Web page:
How to stand out in a busy marketplace

red umbrella against black umbrellas

When you’re starting out on a small budget, how do you make a big enough noise to get yourself noticed? It’s easy to feel intimidated by the competition or dwarfed by huge companies. But a nifty little startup has certain advantages over the giants…

You’re more agile: you can dip a toe in and try things out, then switch your tactics immediately if your experiments point you in a different direction. You have the autonomy to be true to your brand – fresh from its conception – without having to run ideas past a committee.

Here are some tips on stealing the show:

Be unique

The first secret to being noticed, is being distinctive. It’s all in the details. Every little nuance is important to building your brand and communicating something about you to your audience.

Be consistent

Effective branding comes from consistency. People need to see the same brand interaction between five and seven times before they can build an idea of your brand in their mind. So don’t worry too much about repeating something you said a month ago.

Be creative

New business founders often don’t realise how important creativity is and how powerfully it can build a brand. Humans are fundamentally emotional creatures – we connect to people, places and things with our feelings first, before rationalising with our minds. So creativity should be at the core of your marketing and branding – use it to engage your audience’s emotions and draw them in.

Emotional connections are much easier to make with a person than with a faceless company, so share your own story and entrepreneurial journey.

Be on-brand

To stay true to your brand persona, it’s important to write some strong brand guidelines. These make up your brand DNA. They outline all your brand rules, your look and feel, your tone of voice and everything that makes you unique. Having clear brand guidelines helps you and anyone who works for you (e.g. freelance designers, copywriters, photographers) be clear about what’s on-brand and what’s not.

Be experimental

Try different marketing channels to find out what works best for you. What makes the most sense for your brand? Is this where your audience is? Observe and analyse patterns of your visitor activity – if you’re not getting the engagement you need, try another platform.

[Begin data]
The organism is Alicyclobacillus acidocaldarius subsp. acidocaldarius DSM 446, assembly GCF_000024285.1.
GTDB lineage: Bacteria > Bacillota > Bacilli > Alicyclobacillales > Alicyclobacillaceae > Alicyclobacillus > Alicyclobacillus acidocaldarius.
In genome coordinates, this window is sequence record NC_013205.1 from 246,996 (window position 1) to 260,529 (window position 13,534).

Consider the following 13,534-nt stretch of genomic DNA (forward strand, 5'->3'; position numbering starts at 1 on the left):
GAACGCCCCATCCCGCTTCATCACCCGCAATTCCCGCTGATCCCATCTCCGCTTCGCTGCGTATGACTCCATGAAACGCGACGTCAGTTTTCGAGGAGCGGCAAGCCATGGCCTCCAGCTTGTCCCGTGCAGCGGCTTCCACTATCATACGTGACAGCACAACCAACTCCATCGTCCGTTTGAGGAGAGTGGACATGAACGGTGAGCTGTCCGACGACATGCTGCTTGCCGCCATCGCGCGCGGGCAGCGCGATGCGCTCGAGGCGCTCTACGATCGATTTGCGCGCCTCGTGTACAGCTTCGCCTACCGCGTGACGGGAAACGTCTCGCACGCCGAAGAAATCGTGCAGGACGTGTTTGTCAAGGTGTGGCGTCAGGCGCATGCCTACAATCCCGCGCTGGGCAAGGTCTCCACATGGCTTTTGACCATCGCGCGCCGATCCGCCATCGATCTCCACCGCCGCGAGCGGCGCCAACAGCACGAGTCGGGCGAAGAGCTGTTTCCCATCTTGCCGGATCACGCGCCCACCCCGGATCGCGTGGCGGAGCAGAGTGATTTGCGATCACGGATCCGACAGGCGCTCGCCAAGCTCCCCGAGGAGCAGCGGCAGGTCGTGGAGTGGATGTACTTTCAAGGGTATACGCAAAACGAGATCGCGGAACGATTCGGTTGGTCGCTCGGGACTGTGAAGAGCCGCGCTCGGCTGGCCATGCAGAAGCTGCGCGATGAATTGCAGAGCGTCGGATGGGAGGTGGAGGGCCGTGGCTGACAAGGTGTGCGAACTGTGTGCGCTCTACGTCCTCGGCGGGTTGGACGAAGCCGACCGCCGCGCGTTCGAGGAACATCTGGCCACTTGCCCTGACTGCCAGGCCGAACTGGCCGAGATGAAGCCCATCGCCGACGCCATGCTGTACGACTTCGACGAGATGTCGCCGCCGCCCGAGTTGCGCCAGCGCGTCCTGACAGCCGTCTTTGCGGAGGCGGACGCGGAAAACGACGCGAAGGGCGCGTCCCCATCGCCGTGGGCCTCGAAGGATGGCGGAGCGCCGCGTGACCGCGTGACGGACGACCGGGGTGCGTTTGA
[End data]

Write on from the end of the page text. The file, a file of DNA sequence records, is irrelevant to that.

Talk to your audience to find out how they’re responding to your communications. How engaged are they? Are they remembering what they’ve seen? Are they telling their friends? If the answer is no, then it might be worth trying a different tactic.

Be thrifty

For example, push your organic marketing (i.e. your free marketing such as newsletters and social media posts) as much as possible before doing any performance (paid) marketing. When you’re starting out, paying for expensive marketing won’t produce results, just because you’re paying for it. You need to build your audience organically first. Did you know it’s 5-15% harder to convert through paid marketing than by reaching someone already in an organic channel?

Also think about ‘earned’ marketing. Again, you don’t need to spend money on this as it’s reciprocal (such as partnerships with other brands, collaborations, competitions, shared audiences). This can appeal to your existing customers AND reach wider audiences you may not otherwise have accessed.

Be selective

Avoid a ‘scatter gun’ approach when it comes to social media posts. They may seem like an easy way to get some visibility fairly inexpensively, but these platforms are so saturated, your posts are likely to end up sprinkled randomly, not reaching your target audience. (Remember, these platforms want to make money, so they make it look as attractive as possible to get you to part with yours.)

Be analytical 

The best way to measure your success is through sales conversions. Try to marry your sales figures with your marketing activities. If you see a spike in sales, find out what marketing campaigns you were running. Can you repeat them and see if they produce the same positive results? Don’t expect instant results – have a realistic timeframe. You need time to build your audience and to turn visitors into conversions.

Here are some free or low-cost marketing resources to help you get started:


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Want to learn more about promoting your business? Feel free to plunder our Knowledge bank. 

The above How-to guide was inspired by one of our Zoom Dives with marketing expert Stephanie Melodia, founder of startup marketing agency, Bloom.  

A Zoom Dive is a deep-delving discussion between our founder, Carolyn Dailey and a handpicked business expert from the creative world. Fancy catching our next Zoom Dive, live? See our Events calendar and sign up for free.